When he was growing up in Baltimore, through his years at...

June 09, 1995

When he was growing up in Baltimore, through his years at Forest Park High, Bob Scott had a distinct dislike for Johns Hopkins.

He remembers how it started. One rainy day in the spring of 1945, when he was a ninth-grader, he witnessed Howdy Myers' St. Paul's lacrosse team crush Forest Park, 30-0. In those days, St. Paul's was invincible, winner of 90 straight in one stretch.

"I had no love for Howdy after what his team did to my Forest Park heroes," Scott said. "As fate would have it, Howdy went to Johns Hopkins to coach while I was still in high school, and brought St. Paul's players with him.

"So I didn't like Johns Hopkins as a kid. I always rooted for the opponent."

But Scott soon changed his attitude. Now, he is retiring from Hopkins after 45 years as a student, coach and athletic director. Except for a two-year Army stint, he has been at Hopkins every year since enrolling as a freshman in 1948.

A retirement gala in his honor will be held tomorrow at the Marriott Hunt Valley Inn.

"Bob is a legend," said Hopkins president Dr. William C. Richardson. "I've known some terrific people in athletics over the years, including Joe Paterno at Penn State. In my view, Bob has got to be one of the best athletic directors of all time.

"My litmus test for an AD is the quality of coaches around him. Not quality just in terms of wins and losses, but quality as people. Bob has brought in first-class coaches."

The past five years, Hopkins teams have won 60 percent of their games. During Scott's 22 years as athletic director, the teams have grown to 27, including 13 for women since the school began admitting women in 1970.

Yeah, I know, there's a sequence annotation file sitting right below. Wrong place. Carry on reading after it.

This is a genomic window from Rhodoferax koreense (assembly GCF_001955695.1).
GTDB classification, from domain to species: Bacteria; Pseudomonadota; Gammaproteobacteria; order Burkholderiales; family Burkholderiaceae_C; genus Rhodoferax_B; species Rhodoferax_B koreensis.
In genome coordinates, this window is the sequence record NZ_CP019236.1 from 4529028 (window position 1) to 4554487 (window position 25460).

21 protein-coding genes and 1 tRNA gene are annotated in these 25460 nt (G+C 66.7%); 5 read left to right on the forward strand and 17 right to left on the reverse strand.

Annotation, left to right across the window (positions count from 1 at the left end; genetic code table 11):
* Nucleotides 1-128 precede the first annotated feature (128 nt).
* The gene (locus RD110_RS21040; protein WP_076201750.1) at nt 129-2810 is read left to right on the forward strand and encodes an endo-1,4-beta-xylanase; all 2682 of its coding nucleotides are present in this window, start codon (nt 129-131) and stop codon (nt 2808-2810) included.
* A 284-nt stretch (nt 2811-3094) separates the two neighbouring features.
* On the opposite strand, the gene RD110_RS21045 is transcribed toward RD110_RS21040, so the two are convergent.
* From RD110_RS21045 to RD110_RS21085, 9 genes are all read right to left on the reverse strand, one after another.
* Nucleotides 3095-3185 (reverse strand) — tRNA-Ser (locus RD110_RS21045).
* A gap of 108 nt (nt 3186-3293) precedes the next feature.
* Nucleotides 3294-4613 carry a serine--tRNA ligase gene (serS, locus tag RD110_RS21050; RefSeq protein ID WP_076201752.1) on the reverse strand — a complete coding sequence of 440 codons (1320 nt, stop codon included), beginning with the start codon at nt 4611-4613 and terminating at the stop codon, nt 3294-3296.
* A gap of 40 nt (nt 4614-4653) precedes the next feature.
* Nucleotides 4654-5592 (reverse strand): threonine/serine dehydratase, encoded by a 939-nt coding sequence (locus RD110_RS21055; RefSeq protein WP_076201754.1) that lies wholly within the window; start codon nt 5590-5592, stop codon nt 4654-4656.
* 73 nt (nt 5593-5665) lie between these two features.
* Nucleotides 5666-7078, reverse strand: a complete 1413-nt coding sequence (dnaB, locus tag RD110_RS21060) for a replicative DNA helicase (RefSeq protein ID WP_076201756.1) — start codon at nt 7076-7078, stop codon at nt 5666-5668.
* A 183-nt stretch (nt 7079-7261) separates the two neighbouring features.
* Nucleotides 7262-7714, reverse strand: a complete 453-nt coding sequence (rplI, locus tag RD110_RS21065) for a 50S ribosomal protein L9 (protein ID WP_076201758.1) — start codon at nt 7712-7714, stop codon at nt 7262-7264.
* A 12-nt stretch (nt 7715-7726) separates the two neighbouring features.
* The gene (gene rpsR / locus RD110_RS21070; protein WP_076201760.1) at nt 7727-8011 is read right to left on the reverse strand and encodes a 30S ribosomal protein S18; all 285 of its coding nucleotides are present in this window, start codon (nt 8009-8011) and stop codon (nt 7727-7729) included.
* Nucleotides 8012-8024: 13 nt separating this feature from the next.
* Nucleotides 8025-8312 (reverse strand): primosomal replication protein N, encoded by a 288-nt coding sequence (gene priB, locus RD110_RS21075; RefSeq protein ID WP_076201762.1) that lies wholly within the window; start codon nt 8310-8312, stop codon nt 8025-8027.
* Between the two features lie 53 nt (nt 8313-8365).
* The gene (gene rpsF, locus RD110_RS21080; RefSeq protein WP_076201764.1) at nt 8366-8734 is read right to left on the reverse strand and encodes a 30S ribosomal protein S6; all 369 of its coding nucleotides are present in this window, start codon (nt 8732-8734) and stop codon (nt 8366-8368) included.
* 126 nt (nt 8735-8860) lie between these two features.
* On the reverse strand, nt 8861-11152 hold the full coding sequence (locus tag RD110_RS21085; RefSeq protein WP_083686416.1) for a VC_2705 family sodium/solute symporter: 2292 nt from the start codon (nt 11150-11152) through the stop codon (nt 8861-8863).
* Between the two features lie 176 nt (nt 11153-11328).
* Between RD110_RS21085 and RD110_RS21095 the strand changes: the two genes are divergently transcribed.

Many teams are winning league championships, reaching NCCA tournaments and appearing in national rankings, and not just in Hopkins' marquee sport, men's lacrosse. The Blue Jays' teams in crew, swimming, baseball, field hockey, soccer, basketball, fencing and women's lacrosse are also thriving.

Although Scott played and coached a variety of sports, he made his name in lacrosse, particularly during 20 years as Hopkins' coach, when he won seven national championships. He wrote a book on the sport that has sold more than 25,000 copies and has been translated into Japanese.

"Bob Scott was my idol," said Maryland coach Dick Edell, who grew up in Baltimore. "He's as great a person as he was a coach."

After a playing career in which he captained Hopkins in his senior season and was an honorable mention All-America as a hustling midfielder, Scott was serving at the Army Rangers' swamp training camp when athletic director Marshall Turner phoned.

"Do you want to be our lacrosse coach?" Turner asked.

Scott was 23, with a year left in the Army. Wilson Fewster had left after the 1953 season for the Virginia job, and Fred Smith, an insurance executive, agreed to serve as interim coach in 1954 until Scott was discharged that June.

"He was young, but I knew he wanted to coach," said Turner, who's retired and living in Chestertown.

"He knew some things about the game that others didn't, and Kelso Morrill and Bill Logan were there as assistants to keep his feet dry without undermining his authority. I felt comfortable with it and didn't spend a lot of time looking for other people."

Midway through his tenure as coach, in 1965, Scott had a team that lost only to Navy and finished No. 2 in the final rankings despite a midfield of 5-foot-8 Skip Darrell, 5-5 Herb Better and 5-1 3/4 Jerry Schnydman.

"We were funny looking out there," said Schnydman, Hopkins' director of the alumni relations. "It was like something Bill Veeck might have thought of, sending that midget to bat for the St. Louis Browns years ago.

"We begged Scott to let us play as a unit and, after a few injuries, he let us, and we were the No. 1 offensive midfield. To his credit, he recognized our chemistry and gave us the ball."

Scott first ventured into lacrosse as a goalie in the Forest Park Cubs recreation program. He went on to Forest Park High, where he also played football as a two-way end who weighed all of 138 pounds.

Scott wanted to play football at Western Maryland, but coach Charlie Havens had no need for a 138-pound end.

Scott then learned that Howdy Myers had called Forest Park athletic director Rex Sims. Myers said he was interested in Don Tate and Scott, neither any great shakes as an athlete,

"It was then that I became one of them," Scott recalled with a laugh, meaning that he joined the enemy, Johns Hopkins.

His coaches say Scott is very much a people person. When Tony

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